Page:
Manchester City have unveiled their new kits for the 2019/20 season - their first since signing a multi-million pound deal with Puma.
The Premier League champions' home shirt is the traditional sky blue with main sponsor Etihad Airways across the chest. The big change this year, however, is the introduction of the colour purple for the lettering, the Puma emblem and for a stripe across the shoulders.
The away shirt is black with yellow chevrons along the shoulders, with peach and sky blue cuffs on the sleeves.
City said on its website that the home kit draws inspiration from Manchester's industrial heritage, "celebrating the true grit, fight, and character that emerged from the cotton mills of Manchester".
"The woven jacquard wave pattern, running through the shirt, is a visual representation of the looms which were integral to the industrial revolution in Manchester," it said.
The away kit meanwhile celebrates the "Madchester" years - the period of cultural activity in the late 1980s and early 1990s - and is inspired by The Hacienda nightclub.
It was announced in February that Puma had taken over from Nike as City's kit manufacturer, with Nike's deal coming to an end today.
City tweeted the following clip showing the Puma badge adorning the Etihad Stadium, along with the message "welcome to the family @pumafootball".
"Man City is the best team in that league ... they are very forward thinking and extremely analytical with the way they approach the game and the business," Puma chief executive Bjorn Gulden told Reuters at the time of the announcement.
Puma is also supplying City's sister clubs in Australia, Spain, Uruguay and China.
9 of the best new kits for the 2019/20 season
9th: The Chelsea home kit has been likened, quite funnily I might add, to the seat styling on UK public transport. But is that a bad thing? I mean, you're not decorating your lounge in it, just wearing it. An adventurous effort by Nike and Chelsea. Courtesy @ChelseaFC / Twitter
8th: The new AS Roma home shirt isn't a great divergence from any other Roma home shirt, except this one has lightning bolts around the collar and sleeves. Cool. Courtesy Nike
7th: Manchester United's new home shirt looks smart on David Beckham. But then David Beckham could make a shirt made out of tin foil look wearable. The black badge draws inspiration from the 1999 Champions League winners shirt while the minutes if the goals are placed on the sleeves. Smart but far from spectacular. Getty Images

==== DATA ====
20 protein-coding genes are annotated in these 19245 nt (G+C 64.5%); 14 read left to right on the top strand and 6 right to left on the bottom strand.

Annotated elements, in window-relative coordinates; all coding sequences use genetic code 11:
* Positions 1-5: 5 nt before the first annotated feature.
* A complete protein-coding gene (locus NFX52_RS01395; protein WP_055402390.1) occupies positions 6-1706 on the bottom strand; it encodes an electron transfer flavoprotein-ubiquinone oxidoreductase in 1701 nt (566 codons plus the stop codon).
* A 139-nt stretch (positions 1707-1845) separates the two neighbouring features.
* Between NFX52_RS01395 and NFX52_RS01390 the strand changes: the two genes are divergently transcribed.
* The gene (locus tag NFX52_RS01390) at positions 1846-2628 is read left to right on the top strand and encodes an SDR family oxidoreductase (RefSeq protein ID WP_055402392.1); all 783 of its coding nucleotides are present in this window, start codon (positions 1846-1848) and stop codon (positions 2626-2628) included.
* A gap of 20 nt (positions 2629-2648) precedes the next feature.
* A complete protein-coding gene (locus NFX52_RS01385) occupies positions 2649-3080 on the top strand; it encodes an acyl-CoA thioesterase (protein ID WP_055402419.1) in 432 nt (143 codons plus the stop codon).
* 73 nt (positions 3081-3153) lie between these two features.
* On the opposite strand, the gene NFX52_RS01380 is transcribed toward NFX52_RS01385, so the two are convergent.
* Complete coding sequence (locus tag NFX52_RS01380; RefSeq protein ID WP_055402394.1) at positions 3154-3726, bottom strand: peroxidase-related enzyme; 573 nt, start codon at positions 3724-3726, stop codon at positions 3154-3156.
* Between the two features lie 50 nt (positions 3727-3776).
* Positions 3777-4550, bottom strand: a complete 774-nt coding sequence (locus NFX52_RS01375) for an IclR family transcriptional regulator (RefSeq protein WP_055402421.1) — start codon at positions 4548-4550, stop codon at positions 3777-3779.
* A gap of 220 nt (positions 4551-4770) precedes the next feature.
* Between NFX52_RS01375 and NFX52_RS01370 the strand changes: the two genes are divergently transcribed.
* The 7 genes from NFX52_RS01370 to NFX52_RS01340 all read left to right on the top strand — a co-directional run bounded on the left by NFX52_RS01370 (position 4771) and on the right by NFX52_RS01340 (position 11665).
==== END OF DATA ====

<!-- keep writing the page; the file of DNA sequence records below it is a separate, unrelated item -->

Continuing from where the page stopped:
6th: AC Milan have gone for a classic design with narrower stripes on their home shirt which harks back to the mid 1980s, 1999 and 2011 as they go into their second year with Puma. It looks vintage and powerful. Getty Images
5th: Inter Milan fans weren't all chuffed with the move to partially diagonal stripes although I say well done to Nike for trying something different. The white sleeve cuffs and neckline make this shirt worthy of a summer's day outing as well as in the deep winter mud. EPA
4: What, no black and white stripes? Not this time around for Juventus, no. Instead it's the half and half with a lovely pink stripe down the middle in homage to the club's first kit. Very smart and a pleasant change from tradition by Adidas. EPA
3rd: Another to controversially break tradition, the new Barcelona home shirt resembles a chess board - and Croatia's home shirt. Nike have taken a risk by moving away from stripes and while many Barca fans are not amused, once the season starts and Messi is banging in the goals while wearing it they won't be too fussed. Funky. EPA
2nd: Green and orange is a stylish mix and will be worn by a stylish side next season when Ajax use it as their away kit. It feels fresh and lively, much like their young squad. Courtesy Ajax / Twitter
1st: Ok, so these kits haven't been made official just yet but how awesome do Pierre-Emerick Aubameyang and Alexandre Lacazette look in these Arsenal home and away designs. They hark back to a time when Arsenal were powerhouses of English football with the yellow away top resembling the 'bruised banana' kit used from 1991 to 1993 as the club returns to Adidas after a spell with Puma. It doesn't matter what club you support, surely you can admit these are fine kits. @ArsenalsRelated / Twitter